e. Further strengthening and organization of the movement of women Surui artisans, with regular Women’s Meetings and modular training courses in Indigenous Rights, Business Development and other topics chosen collectively; visibly increasing the participation of women in all training activities and decision making.
f. Two training workshops in good managerial and organizational practices;
g. Two training workshops on project design and fundraising;
h. Announcement of development of eight pilot projects as part of the methodology “learning by doing” in the areas of: identification of medicinal plants (association Garah Pameh); improving nutritional conditions (Garbawawe association); food and nutrition promotion and income generation for laying hens (association IEJAC); Gabgirey cultural strengthening (Forestry Institute association); Gobawe cultural strengthening project (Kabaney association); Gamebey Memorial Centre (Metareilá association); Online Forest project for internet antenna deployment in a village (Pamaûr association); and the Babaçu Surui Peoples’ project to use babaçu to generate income for communities (Soenamã association).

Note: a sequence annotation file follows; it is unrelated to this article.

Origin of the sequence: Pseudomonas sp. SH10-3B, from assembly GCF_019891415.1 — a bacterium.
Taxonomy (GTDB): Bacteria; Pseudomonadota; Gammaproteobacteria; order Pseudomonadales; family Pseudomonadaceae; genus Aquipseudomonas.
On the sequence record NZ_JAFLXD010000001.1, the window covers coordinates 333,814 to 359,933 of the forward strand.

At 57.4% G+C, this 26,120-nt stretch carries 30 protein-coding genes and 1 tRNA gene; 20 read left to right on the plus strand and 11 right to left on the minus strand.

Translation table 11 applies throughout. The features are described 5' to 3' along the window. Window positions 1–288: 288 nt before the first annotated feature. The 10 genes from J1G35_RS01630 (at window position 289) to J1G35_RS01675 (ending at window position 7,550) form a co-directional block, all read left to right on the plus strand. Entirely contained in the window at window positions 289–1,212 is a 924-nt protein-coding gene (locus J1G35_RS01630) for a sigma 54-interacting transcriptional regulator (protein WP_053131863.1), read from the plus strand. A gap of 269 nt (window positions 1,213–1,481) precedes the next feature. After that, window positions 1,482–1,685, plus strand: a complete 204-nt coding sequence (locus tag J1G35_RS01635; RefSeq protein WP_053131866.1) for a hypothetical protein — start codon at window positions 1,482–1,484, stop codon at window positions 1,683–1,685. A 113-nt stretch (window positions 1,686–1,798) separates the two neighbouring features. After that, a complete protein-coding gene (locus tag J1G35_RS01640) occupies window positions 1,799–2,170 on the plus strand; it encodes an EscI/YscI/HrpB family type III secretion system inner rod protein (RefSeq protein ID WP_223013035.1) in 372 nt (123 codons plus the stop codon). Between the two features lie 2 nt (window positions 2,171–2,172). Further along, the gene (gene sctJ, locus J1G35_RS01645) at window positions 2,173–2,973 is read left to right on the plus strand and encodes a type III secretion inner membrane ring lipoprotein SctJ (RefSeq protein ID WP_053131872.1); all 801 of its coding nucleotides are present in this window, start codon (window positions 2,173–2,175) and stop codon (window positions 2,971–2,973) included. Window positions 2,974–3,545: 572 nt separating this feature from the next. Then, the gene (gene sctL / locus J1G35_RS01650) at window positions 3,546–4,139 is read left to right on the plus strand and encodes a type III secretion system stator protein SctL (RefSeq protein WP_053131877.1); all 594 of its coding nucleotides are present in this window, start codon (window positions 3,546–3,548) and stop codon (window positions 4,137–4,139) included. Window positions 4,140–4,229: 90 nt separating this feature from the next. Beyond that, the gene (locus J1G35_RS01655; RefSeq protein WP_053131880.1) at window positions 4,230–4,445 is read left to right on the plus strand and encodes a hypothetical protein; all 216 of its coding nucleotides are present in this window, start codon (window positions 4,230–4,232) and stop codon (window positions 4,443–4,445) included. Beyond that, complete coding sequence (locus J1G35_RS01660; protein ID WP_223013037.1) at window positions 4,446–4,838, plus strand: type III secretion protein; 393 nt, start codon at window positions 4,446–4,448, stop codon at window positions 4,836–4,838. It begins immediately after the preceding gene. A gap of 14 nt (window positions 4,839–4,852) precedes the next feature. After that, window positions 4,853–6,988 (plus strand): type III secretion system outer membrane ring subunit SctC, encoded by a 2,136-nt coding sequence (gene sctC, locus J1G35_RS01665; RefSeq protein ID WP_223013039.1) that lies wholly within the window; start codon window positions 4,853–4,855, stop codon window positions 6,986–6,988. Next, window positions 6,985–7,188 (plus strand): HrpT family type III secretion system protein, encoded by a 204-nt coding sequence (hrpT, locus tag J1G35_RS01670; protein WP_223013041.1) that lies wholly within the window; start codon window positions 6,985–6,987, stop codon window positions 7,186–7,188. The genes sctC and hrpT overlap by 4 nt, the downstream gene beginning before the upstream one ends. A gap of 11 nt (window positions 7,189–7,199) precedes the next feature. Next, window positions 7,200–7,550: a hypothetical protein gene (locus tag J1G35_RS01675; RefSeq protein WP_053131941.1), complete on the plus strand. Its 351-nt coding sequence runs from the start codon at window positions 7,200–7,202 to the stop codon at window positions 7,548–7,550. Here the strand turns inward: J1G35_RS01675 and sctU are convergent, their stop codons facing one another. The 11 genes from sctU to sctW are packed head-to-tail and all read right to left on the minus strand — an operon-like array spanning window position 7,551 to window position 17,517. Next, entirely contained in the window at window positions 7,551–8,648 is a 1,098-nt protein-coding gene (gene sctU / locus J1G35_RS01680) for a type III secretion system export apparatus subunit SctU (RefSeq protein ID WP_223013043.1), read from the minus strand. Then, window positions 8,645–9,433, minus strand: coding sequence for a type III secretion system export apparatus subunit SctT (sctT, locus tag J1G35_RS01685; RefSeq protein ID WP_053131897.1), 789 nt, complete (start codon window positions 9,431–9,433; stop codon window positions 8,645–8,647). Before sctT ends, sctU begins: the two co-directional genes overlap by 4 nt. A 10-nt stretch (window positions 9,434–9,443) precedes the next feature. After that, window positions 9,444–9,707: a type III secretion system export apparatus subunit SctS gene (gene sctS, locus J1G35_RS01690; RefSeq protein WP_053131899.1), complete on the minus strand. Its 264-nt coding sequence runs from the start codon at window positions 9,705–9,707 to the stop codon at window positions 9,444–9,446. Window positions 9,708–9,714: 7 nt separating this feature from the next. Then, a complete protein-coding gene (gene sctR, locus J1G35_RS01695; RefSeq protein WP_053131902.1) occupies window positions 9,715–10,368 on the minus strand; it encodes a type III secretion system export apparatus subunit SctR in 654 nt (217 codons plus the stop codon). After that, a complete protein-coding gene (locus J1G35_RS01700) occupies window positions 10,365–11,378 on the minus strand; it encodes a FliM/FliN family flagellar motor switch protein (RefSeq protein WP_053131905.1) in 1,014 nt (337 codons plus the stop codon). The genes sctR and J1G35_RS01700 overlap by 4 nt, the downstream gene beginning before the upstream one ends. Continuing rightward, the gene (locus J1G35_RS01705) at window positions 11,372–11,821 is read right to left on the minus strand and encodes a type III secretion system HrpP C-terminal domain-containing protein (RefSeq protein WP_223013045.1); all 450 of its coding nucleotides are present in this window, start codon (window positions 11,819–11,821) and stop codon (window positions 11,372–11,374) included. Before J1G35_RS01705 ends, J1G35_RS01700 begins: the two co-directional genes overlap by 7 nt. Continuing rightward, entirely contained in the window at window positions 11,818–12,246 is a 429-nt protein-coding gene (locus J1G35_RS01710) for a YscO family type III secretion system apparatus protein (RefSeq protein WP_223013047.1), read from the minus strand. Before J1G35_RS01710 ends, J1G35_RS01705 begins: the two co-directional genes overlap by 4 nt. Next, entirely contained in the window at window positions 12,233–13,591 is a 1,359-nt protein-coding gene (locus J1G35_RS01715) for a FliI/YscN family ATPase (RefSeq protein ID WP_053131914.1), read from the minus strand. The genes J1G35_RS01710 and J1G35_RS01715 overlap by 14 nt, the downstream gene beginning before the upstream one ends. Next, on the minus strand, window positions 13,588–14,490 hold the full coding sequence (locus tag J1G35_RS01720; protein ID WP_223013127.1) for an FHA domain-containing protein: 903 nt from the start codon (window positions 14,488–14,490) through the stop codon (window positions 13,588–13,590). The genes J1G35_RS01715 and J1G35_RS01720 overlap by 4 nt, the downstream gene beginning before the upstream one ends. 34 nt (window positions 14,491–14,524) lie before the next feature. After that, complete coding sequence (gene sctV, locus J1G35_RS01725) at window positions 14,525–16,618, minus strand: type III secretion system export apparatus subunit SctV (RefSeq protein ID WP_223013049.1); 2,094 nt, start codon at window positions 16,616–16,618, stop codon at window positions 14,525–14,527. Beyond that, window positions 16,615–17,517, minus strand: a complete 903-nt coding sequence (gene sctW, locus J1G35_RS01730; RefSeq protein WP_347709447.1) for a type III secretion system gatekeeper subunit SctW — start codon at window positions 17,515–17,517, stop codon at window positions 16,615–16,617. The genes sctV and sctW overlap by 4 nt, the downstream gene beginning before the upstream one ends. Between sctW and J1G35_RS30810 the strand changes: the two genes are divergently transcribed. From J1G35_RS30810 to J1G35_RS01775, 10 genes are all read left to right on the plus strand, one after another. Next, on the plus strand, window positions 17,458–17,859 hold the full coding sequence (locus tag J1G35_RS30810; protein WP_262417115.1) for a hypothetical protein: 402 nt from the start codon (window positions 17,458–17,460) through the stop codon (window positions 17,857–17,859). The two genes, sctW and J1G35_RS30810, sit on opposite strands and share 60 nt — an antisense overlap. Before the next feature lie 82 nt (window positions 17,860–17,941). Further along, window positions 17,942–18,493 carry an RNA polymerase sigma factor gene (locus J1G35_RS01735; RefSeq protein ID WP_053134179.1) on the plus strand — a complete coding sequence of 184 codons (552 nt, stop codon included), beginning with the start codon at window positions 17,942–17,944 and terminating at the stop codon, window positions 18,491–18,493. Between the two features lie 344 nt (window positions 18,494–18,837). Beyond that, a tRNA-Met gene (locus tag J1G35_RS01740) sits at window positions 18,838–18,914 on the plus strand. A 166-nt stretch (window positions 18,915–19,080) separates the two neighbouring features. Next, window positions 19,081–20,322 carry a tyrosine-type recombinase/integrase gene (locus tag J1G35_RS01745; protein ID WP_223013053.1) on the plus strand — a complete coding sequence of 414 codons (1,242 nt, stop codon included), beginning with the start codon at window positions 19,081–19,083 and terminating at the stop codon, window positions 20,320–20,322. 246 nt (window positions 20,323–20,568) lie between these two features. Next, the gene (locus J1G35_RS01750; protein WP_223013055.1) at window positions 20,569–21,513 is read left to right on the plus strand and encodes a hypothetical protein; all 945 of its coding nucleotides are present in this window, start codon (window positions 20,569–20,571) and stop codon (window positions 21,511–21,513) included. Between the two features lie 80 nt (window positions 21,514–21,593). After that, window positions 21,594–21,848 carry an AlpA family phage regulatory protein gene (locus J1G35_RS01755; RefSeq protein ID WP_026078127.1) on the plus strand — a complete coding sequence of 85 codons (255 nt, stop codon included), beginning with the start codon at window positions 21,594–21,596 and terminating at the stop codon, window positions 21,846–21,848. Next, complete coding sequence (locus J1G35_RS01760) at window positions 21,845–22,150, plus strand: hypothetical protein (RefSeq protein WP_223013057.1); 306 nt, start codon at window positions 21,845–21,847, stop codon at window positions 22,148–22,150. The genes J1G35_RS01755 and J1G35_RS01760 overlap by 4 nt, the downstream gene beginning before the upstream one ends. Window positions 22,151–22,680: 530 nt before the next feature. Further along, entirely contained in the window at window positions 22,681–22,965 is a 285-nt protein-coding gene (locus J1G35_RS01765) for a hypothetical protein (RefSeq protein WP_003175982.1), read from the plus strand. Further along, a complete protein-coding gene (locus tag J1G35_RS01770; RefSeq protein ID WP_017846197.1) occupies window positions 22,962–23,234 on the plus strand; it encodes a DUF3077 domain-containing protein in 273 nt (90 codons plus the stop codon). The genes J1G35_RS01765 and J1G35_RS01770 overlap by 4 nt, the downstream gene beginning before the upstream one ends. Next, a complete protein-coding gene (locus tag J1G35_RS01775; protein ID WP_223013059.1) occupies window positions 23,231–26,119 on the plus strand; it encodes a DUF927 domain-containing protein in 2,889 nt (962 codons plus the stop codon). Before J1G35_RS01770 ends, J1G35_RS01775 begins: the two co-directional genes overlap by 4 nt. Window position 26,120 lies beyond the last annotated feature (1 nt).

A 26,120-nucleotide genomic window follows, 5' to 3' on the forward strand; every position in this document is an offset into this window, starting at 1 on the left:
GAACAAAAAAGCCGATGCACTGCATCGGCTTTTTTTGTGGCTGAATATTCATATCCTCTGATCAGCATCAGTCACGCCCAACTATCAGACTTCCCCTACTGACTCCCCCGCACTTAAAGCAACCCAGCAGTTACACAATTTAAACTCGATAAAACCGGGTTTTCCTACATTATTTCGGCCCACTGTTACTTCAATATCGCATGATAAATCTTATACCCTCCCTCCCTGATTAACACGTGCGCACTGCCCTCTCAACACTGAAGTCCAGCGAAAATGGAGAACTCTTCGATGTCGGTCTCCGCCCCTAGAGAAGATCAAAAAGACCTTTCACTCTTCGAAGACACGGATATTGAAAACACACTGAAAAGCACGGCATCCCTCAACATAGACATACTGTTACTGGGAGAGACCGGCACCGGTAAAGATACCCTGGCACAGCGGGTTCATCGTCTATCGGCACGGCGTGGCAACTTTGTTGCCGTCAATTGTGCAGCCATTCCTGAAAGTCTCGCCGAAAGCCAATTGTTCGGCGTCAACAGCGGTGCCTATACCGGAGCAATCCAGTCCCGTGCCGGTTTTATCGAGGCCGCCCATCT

i. Several diagnostics for territorial management. All the people can benefit from these diagnoses given that they deal with topics that concern all existing villages in Sete de Setembro;
j. Training for young people in the use of communication technologies;
k. Exchanges with other people to exchange experiences;
l. Permanent dialogues and claims by the Rondônia state government;
m. Tourism Development Plan for Sete de Setembro indigenous territory;
n. Business Development Plan for Paiter crafts;
o. Brazil nut Business Development Plan;
p. Training indigenous environmental agents, biomonitoring agents, and forest firefighters;
q. Biomonitoring of fauna within the Sete de Setembro territory, with production of georeferenced data that have already begun to demonstrate the growth of animal populations in that territory;
r. Courses and training offered in partnership with educational institutions as IFRO, UNITE, EMATER, SEDAM (State Department of Environmental Development), SEMAST (Municipal Social Assistance via Pronatec), SECEL (State Secretary for Culture and Leisure) etc., in the areas project management, fish farming, horticulture, agroforestry, nurseries etc.